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How hibernation in frogs drives brain and reproductive evolution in opposite directions


Liao, Wenbo; Jiang, Ying; Jin, Long; Lüpold, Stefan (2023). How hibernation in frogs drives brain and reproductive evolution in opposite directions. eLife, 12:RP88236.

Abstract

Environmental seasonality can promote the evolution of larger brains through cognitive and behavioral flexibility but can also hamper it when temporary food shortage is buffered by stored energy. Multiple hypotheses linking brain evolution with resource acquisition and allocation have been proposed for warm-blooded organisms, but it remains unclear how these extend to cold-blooded taxa whose metabolism is tightly linked to ambient temperature. Here, we integrated these hypotheses across frogs and toads in the context of varying brumation (hibernation) durations and their environmental correlates. We showed that protracted brumation covaried negatively with brain size but positively with reproductive investment, likely in response to brumation-dependent changes in the socio-ecological context and associated selection on different tissues. Our results provide novel insights into resource allocation strategies and possible constraints in trait diversification, which may have important implications for the adaptability of species under sustained environmental change.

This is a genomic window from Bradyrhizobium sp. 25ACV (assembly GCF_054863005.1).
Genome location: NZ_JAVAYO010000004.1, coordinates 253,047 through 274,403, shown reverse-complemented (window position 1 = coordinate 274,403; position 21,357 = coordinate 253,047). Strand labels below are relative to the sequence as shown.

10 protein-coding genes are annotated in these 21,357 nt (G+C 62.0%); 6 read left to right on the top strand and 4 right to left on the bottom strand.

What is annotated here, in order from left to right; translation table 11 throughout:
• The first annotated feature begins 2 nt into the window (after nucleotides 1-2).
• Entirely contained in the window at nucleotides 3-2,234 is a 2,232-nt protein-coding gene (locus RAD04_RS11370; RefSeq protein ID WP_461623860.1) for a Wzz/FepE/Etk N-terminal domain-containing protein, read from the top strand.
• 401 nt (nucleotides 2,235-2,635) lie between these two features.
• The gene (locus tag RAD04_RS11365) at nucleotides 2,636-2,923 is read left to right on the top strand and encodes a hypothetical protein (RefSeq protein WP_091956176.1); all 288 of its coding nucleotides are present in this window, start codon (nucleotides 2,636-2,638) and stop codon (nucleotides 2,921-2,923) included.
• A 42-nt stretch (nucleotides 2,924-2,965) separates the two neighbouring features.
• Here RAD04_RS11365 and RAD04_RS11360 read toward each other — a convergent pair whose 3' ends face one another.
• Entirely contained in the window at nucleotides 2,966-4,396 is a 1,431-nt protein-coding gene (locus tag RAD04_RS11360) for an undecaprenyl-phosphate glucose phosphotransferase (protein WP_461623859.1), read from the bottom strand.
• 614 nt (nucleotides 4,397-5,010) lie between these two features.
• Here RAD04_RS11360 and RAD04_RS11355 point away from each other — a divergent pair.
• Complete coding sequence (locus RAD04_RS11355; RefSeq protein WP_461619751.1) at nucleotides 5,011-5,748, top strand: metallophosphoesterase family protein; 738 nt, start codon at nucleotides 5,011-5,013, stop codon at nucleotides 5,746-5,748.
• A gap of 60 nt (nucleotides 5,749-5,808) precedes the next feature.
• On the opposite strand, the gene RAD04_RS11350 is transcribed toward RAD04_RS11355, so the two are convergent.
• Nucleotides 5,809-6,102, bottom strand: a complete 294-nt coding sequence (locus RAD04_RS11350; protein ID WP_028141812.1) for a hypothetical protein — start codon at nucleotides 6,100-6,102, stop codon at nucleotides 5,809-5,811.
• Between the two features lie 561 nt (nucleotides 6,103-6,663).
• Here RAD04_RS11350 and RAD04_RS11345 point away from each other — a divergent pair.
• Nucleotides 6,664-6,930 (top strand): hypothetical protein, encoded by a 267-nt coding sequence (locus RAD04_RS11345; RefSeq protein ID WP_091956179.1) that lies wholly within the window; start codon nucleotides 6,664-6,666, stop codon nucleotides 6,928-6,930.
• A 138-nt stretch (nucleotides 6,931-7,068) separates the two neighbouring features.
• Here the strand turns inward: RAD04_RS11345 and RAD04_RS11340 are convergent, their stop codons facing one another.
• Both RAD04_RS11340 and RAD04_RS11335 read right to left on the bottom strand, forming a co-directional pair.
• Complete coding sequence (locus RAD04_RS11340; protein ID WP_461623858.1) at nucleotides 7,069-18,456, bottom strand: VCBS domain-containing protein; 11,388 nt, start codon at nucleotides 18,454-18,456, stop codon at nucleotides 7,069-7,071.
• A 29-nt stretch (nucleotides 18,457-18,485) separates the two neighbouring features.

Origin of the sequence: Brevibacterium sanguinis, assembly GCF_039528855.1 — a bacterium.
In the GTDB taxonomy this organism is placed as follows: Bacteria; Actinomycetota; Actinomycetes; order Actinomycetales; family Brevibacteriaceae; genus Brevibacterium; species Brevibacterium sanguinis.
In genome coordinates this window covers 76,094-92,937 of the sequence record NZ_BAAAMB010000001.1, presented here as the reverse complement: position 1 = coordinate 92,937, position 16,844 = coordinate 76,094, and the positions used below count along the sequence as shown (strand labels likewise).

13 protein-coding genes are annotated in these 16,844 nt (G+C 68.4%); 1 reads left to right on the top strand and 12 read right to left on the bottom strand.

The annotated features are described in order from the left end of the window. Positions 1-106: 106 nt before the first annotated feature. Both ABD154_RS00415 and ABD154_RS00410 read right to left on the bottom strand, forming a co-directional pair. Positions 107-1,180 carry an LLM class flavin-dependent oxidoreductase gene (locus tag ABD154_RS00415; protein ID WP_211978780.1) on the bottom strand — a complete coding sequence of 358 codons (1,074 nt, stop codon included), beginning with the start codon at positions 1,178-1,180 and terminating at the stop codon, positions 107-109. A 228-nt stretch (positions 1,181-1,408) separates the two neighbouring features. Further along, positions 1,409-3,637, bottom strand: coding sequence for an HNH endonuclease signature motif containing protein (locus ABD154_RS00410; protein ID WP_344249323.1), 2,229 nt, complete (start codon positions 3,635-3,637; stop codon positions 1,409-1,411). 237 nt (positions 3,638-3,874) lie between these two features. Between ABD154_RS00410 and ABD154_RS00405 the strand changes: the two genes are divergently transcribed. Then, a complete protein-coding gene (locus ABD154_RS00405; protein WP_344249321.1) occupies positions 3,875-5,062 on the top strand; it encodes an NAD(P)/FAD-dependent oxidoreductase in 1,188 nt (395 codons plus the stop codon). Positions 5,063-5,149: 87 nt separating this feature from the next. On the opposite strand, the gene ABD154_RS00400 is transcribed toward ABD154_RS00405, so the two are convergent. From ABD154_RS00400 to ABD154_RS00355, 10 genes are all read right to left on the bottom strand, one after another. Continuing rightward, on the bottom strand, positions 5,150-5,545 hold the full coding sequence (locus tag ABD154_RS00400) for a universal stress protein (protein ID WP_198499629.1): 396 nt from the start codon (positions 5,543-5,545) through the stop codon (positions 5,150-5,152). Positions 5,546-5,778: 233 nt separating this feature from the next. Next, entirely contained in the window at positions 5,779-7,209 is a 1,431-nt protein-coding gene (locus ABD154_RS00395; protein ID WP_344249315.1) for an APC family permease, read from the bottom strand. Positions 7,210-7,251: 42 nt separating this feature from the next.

Abstract

Environmental seasonality can promote the evolution of larger brains through cognitive and behavioral flexibility but can also hamper it when temporary food shortage is buffered by stored energy. Multiple hypotheses linking brain evolution with resource acquisition and allocation have been proposed for warm-blooded organisms, but it remains unclear how these extend to cold-blooded taxa whose metabolism is tightly linked to ambient temperature. Here, we integrated these hypotheses across frogs and toads in the context of varying brumation (hibernation) durations and their environmental correlates. We showed that protracted brumation covaried negatively with brain size but positively with reproductive investment, likely in response to brumation-dependent changes in the socio-ecological context and associated selection on different tissues. Our results provide novel insights into resource allocation strategies and possible constraints in trait diversification, which may have important implications for the adaptability of species under sustained environmental change.

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Additional indexing

Item Type:Journal Article, refereed, original work
Communities & Collections:07 Faculty of Science > Institute of Evolutionary Biology and Environmental Studies
Dewey Decimal Classification:570 Life sciences; biology
590 Animals (Zoology)
Scopus Subject Areas:Life Sciences > General Neuroscience
Life Sciences > General Biochemistry, Genetics and Molecular Biology
Life Sciences > General Immunology and Microbiology
Uncontrolled Keywords:General Immunology and Microbiology, General Biochemistry, Genetics and Molecular Biology, General Medicine, General Neuroscience
Language:English
Date:12 December 2023
Deposited On:07 Feb 2024 13:31
Last Modified:29 Jun 2024 03:41
Publisher:eLife Sciences Publications Ltd.
ISSN:2050-084X
OA Status:Gold
Free access at:Publisher DOI. An embargo period may apply.
Publisher DOI:https://doi.org/10.7554/elife.88236
  • Content: Published Version
  • Language: English
  • Licence: Creative Commons: Attribution 4.0 International (CC BY 4.0)